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Moving Pictures: Corrupting Public Morals

Corruption_in_Silent_FilmIn the April 19, 1919 edition of the Motion Picture News (Vol.XIX, No.16), Paul Brunei raised the issue of showing moving pictures on a Sunday, arguing that the working man deserves to be entertained on his day off, and that not everyone can afford a drive to the country, a game of golf or tennis. While at the time, this might have sounded like the ravings of a Bolshevik, it was his opinion that the great majority of people wanted Sunday moving pictures. Assuming, however, that hardworking folk did not know what was good for them, he posed the question: “Will Sunday moving pictures corrupt the public’s morals”? All things considered, I expect that much of the controversy fell by the wayside when it was suggested that the theatres would not open until 2pm, well after the collection plate had been passed (Klaus Ming February 2016).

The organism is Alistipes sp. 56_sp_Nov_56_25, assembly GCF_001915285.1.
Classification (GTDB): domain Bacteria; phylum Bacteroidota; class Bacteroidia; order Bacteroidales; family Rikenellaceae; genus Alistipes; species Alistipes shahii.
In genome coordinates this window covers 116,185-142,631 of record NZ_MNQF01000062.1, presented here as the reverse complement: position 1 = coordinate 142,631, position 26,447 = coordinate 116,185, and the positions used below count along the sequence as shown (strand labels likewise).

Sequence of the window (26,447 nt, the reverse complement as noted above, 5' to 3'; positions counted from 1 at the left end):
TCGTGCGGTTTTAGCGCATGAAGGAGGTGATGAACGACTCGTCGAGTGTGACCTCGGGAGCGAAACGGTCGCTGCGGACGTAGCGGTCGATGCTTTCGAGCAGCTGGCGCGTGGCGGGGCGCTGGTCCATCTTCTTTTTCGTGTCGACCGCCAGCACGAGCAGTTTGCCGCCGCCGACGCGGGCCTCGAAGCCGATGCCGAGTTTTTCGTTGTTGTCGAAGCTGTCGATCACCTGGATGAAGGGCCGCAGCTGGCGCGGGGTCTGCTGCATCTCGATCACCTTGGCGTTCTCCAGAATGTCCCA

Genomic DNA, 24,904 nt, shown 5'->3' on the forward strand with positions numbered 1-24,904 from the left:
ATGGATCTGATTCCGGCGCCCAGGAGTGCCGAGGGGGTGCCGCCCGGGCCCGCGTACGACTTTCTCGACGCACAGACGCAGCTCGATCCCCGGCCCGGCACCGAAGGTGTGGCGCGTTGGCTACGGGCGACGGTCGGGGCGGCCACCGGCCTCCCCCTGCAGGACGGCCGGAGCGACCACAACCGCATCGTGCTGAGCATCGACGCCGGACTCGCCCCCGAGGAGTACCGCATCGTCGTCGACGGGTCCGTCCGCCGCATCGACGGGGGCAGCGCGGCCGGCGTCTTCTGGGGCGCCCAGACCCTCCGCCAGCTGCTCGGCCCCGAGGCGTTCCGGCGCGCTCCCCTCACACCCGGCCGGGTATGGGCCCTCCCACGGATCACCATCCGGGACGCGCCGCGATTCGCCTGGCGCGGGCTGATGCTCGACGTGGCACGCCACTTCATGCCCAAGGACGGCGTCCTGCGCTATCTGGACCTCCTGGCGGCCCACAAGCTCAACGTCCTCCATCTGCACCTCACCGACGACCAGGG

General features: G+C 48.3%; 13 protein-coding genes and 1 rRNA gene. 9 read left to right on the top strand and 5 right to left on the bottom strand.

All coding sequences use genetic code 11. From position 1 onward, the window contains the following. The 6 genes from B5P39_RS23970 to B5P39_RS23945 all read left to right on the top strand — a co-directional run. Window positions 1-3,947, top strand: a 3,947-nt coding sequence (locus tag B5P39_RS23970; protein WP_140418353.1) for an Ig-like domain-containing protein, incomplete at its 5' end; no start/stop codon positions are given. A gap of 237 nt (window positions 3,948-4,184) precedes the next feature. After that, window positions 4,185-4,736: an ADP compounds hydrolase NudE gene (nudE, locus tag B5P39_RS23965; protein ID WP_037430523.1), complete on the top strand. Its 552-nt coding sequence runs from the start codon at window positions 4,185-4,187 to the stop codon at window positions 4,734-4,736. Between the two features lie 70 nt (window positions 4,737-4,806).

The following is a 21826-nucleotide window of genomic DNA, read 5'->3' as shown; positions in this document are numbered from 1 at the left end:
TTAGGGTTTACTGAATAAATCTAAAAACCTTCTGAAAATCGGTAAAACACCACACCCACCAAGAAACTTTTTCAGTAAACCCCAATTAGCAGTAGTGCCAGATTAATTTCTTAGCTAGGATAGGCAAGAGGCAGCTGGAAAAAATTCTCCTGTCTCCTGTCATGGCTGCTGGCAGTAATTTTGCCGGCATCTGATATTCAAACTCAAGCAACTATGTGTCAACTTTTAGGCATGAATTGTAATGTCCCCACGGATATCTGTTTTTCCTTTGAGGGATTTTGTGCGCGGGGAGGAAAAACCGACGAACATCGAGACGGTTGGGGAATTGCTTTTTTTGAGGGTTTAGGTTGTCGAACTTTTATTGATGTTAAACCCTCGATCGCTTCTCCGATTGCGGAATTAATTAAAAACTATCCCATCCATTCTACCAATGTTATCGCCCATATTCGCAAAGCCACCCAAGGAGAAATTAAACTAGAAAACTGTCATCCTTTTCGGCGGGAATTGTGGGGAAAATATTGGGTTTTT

3 comments on “Moving Pictures: Corrupting Public Morals

  1. Joachim Boaz

    What is the image from? I love that still! 🙂

    • Klaus

      the church from Metropolis (1927)

      • Joachim Boaz

        It did seem familiar…. makes sense! Thanks

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This entry was posted on 02/22/2016 by in Silent Film Musings.
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